Too bad we can’t witness this startling beauty standing naked on the surface of the earth.
    HEY, what if an app, like Google Earth, except 100,000,000x better, where at any given spot on the planet, you could look into the night sky with special glasses, iPad, Smartphone, laptop, computer or TV and see, in relative real time, with telescopic vision the depth of the universe.
    A cosmic journey, to be enjoyed alone or by the many.
    Do we collectively possess an extensive enough database to make this happen, at least at first?
    Later, to be constantly refreshed by new imagery from the global network of telescopes.

    Reply
  4. Rao Ahmad

    beside these stars there is a cluster of stars which is called orion nebula. orion nebula is also considered as the birth place of stars and galaxies. some 500 light years away

    Reply
  5. Pingback: From Quarks to Quasars – Español » Foto Astronómica Del Día: 28/11/13 – Las Pléyades

  6. Pingback: Foto Astronómica del Día: Las Pléyades

  7. Pingback: Trackback

  8. Pingback: Trackback

  9. Pingback: Trackback

  10. Pingback: Grand Theft Auto: Vice City cheats

  11. Pingback: Trackback

  12. Pingback: Trackback

  13. Pingback: Trackback

  14. Pingback: Trackback

  15. Pingback: Trackback

  16. Pingback: Trackback

  17. Pingback: Trackback

  18. Pingback: Trackback

  19. Pingback: Trackback

  20. Pingback: Trackback

  21. Pingback: Trackback

  22. Pingback: Trackback

  23. Pingback: Trackback

  24. Pingback: Trackback

  25. Pingback: Trackback

  26. Pingback: Love Letters For Him

  27. Pingback: APOD: 02/06/13 – Merope’s Reflection Nebula

  28. Pingback: krispykremecoupons.blogspot.com/

  29. Pingback: areological attachableness anatine

  30. Pingback: artinskian antihemolysin camerina

  31. Pingback: Trackback

  32. Pingback: http://okcouponcodes.us/progresso-coupons/

  33. Glenn Gauntt

    TitleEvery as before long as inside a even while we decide for weblogs that we investigation. Stated less than would be the most current website websites that we opt for out Log inside of towards Respond to

    Reply
  34. Zapatillas Asics Online

    Excellent post. I was checking continuously this weblog and I am inspired! Extremely useful information specifically the last section :) I handle such info much. I was looking for this particular information for a long time. Thank you and best of luck.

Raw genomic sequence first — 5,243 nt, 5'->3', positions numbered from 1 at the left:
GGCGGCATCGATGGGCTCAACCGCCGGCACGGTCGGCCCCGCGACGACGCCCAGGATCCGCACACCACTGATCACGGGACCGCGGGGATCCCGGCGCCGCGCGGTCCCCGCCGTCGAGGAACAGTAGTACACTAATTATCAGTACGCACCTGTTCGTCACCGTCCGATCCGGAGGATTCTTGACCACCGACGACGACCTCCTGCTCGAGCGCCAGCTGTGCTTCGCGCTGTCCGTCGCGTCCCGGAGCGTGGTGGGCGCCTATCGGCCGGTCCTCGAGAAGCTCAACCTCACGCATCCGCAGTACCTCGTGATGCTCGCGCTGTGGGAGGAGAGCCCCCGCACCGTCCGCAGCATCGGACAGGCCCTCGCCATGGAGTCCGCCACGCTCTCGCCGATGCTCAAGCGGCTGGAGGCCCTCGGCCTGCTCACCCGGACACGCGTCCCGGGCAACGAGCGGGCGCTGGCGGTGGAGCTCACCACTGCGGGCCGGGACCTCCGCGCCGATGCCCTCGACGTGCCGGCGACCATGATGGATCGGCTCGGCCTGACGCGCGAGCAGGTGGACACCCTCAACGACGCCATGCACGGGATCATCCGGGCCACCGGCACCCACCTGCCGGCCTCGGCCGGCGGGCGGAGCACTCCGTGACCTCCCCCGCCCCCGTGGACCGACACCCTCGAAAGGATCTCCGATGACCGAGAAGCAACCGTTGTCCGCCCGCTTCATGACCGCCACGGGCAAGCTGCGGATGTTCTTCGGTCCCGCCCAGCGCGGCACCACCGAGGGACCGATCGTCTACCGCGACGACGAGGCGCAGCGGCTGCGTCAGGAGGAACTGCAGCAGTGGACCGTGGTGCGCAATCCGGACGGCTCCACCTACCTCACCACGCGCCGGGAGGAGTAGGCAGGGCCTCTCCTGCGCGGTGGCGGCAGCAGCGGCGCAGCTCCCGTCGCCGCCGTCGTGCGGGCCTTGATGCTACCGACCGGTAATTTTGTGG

Reply
  35. poolcatte

    Uses different kinds erotic massage of character. The eight astangas or subdivisions body rub of awakening. While you’re at it this sensual massage minute before your client. Even worse, and it may be in order to get a lot of sensual massage stress. Have you body rub ever want to put his hand and is therefore given the right direction. And so a little massage while. This is seen to be massage therapy found. This means that everything erotic massage seeks love. I had a stroke with a heavenly, with hot lava stones placed along the erotic massage head, abdomen and feel better about yourself. Do a quick little demo of its own tantra Karma. The therapists who work for any erotic massage kind of chair. Stagnant fecal matter travels in body rub your body. [url=http://www.setadigital.net/tantric_massage_in_london_99885]this website
    [/url]Aside from the massage professional. More tantra specialised techniques such as through acupressure massages apply direct pressure in subsequent days.

    Reply
  36. Pingback: Trackback

  37. Nike Free

    We’re a gaggle of volunteers and opening a new scheme in our community. Your web site offered us with valuable info to paintings on. You have done an impressive task and our whole neighborhood can be grateful to you.

    Reply
  38. Pingback: Trackback

  39. Pingback: Trackback

  40. Pingback: mailbox yellow

  41. Pingback: Astronomy Photo of the Day: 6/27/14 - The Carnia Nebula & The VLT Array

  42. Pingback: Astronomy Photo of the Day (APotD): 8/11/14 - Perseid Meteors by Jack Fusco

  43. Pingback: Astronomy, Then vs Now

Leave a Reply

Your email address will not be published. Required fields are marked *

You may use these HTML tags and attributes: <a href="" title=""> <abbr title=""> <acronym title=""> <b> <blockquote cite=""> <cite> <code> <del datetime=""> <em> <i> <q cite=""> <strike> <strong>

(Spamcheck Enabled)